Zimbabwe: Bulawayo Woman Extended a Donation of Pieces of Cutlery to Mpilo Central Hospital

TOUCHED after seeing a patient eating mealie meal porridge with her fingers, a Bulawayo woman extended a donation of pieces of cutlery to Mpilo Central Hospital in order to ensure they are also safe from contracting covid-19.

She said in light of Covid19, it was a risky venture to have patients eating using their bare hands.

Ms Zaydah Randen who works for a local manufacturing company pooled funds together and purchased spoons, forks, knives, plastic dishes and buckets that she handed over to the Hospitals acting clinical director Dr Xolani Ndlovu.

"I came here to visit someone who was in the maternity ward and I saw a woman who had just been admitted and on admission she was hungry and the only thing that was available was porridge but there was no cutlery. I asked the nurse who was there and she said there were no spoons so she had to eat with her fingers.

"I was shocked at that response and I told them I was going to come back with cutlery, and I have come back now to assist," she said.

Ms Randen said she, with the assistance of some of her friends used social media to look for donations of cutlery and their cries where heard.

"I used social media to source some of the cutlery and a number of people came through from as far as Australia. They shipped through some cutlery that we have brought here today and I am grateful for their support as they hospital will now be able to give patients cutlery," she said.

One of the people who partnered with her for this cause has pledged to do more for the institution.

"A lady from Australia has partnered me and said they want us to be a friend of the hospital and we donate more so we are currently on a mission to find out some of the things that the hospital uses from day to day so that we source what we have locally and from abroad. She said she did not know how she could assist but I have become the link that will assist," said Ms Randen.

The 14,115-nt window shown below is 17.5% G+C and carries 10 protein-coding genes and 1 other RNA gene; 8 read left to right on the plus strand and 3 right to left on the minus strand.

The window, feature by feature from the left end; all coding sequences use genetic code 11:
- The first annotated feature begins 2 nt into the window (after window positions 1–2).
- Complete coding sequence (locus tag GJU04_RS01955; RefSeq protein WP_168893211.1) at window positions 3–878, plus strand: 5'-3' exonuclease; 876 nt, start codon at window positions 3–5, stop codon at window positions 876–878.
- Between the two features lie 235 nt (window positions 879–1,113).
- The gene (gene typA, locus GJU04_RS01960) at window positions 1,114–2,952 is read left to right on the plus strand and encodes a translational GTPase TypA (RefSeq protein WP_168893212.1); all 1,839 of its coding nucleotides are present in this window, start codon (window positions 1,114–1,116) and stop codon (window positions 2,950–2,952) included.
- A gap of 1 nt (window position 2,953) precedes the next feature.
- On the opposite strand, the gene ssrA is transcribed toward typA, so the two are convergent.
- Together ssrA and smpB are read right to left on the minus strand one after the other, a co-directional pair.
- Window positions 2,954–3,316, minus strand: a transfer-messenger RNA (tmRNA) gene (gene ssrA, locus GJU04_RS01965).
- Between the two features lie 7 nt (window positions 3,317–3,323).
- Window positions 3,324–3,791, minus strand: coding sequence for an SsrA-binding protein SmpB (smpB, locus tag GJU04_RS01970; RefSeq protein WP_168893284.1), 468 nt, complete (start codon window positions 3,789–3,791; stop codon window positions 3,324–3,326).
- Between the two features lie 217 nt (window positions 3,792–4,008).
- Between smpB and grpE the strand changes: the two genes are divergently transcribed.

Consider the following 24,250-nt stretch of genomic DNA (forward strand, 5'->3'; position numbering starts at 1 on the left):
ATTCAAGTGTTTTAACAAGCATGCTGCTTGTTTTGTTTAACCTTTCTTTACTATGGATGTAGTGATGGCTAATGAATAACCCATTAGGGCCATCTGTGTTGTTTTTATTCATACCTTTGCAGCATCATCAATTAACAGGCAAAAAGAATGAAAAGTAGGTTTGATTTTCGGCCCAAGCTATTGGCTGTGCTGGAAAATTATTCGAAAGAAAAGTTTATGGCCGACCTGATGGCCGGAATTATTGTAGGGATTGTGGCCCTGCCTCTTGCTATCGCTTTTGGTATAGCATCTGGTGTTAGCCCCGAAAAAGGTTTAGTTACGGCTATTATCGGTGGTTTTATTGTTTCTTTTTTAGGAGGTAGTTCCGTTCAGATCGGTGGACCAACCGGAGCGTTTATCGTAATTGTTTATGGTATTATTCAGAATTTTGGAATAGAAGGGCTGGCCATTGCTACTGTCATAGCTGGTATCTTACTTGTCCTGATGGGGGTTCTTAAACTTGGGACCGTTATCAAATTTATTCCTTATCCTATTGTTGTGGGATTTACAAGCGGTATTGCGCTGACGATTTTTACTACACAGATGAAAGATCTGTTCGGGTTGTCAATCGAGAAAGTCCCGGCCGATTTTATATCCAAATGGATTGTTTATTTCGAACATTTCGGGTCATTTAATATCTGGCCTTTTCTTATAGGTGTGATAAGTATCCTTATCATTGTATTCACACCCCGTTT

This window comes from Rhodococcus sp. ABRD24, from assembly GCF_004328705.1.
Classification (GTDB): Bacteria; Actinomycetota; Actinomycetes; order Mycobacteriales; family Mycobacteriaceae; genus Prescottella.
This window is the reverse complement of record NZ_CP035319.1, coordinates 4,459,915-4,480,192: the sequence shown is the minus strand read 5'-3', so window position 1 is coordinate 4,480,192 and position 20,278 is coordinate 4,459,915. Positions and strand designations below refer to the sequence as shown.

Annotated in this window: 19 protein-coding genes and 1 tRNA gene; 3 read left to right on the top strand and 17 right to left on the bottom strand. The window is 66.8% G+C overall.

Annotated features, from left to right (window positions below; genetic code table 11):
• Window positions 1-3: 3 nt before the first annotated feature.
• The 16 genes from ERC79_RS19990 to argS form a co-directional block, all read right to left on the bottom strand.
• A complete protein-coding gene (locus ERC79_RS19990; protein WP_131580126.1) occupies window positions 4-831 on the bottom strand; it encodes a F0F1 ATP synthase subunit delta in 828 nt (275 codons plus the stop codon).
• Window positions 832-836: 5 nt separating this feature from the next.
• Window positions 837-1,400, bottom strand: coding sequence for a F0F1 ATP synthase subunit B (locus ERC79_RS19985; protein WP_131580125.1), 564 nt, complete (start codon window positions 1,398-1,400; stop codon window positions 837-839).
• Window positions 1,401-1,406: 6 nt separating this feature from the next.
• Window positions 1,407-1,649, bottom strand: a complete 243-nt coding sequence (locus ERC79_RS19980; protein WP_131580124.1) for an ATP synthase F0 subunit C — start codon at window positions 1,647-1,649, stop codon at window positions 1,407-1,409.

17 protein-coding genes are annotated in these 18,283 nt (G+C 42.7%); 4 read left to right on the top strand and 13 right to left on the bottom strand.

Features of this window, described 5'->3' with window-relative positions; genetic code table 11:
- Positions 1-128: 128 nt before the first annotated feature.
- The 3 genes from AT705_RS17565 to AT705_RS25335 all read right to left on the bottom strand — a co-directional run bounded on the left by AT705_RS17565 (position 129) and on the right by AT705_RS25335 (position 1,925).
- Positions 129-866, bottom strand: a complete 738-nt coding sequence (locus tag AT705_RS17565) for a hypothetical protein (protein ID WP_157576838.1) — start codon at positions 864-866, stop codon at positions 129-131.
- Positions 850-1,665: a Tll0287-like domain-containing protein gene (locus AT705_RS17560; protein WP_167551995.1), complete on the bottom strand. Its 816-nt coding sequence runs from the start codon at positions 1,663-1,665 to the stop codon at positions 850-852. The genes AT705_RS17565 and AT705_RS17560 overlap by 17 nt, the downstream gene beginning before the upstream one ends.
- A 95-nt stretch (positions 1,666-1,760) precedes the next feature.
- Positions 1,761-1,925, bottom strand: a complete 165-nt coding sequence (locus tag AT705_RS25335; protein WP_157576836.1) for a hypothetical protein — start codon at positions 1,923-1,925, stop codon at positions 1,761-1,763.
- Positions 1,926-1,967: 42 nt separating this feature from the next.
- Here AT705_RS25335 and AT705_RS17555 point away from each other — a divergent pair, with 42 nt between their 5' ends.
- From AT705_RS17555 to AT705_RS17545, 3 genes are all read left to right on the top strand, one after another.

She said covid-19 was real and vulnerable people such as patients needed to be kept safe.

"Covid19, according to what health experts are saying is attacking people with underlying conditions so when one is ill and in hospital they are at risk of contracting the virus. So if they touch contaminated surfaces and eat using those same hands then they are in trouble. So the cutlery will enable them to eat without using their hands which maybe contaminated, " said.

Coronavirus can live for a considerable amount of time on hard surfaces and will still be infectious.

She said she will not stop at the cutlery donation but will do more as and when she can with the assistance of her friends in the city and beyond.

Ms Randen who is a philanthropist in her own way is also involved in care work where she looks after the elderly.

"I help in looking after the elderly on weekends when I am not at work. I go and assist in various tasks that will be required by the elderly in the city and I use my own resources, it is on a voluntary basis. If I could be given an opportunity I would like to have a home for abandoned children and also one for the elderly.

"There are 15 year olds that get pregnant and do not know what to do with the child, I would want to have a center where they discreetly come and drop off their children and walk away rather that throwing the new borns in pits and bushes. I would want to give these children a chance and care for them, " she added.

The acting clinical director of Mpilo Central Hospital said the gesture came in good time.

"Such gestures are very welcome because as a public hospital we have challenges in terms of resources, this donation will have us redirect resources that were going to be used to purchase cutlery to more core business in terms of medicines.

This is not a small gesture; it's a big one especially to the person who has to eat hot porridge with bare hands. We consider these as consumables.

I am happy the lady said this is not the first and last of her visits here. We encourage all people that have Mpilo at heart to come through and assist where ever they can," said Dr Ndlovhu.

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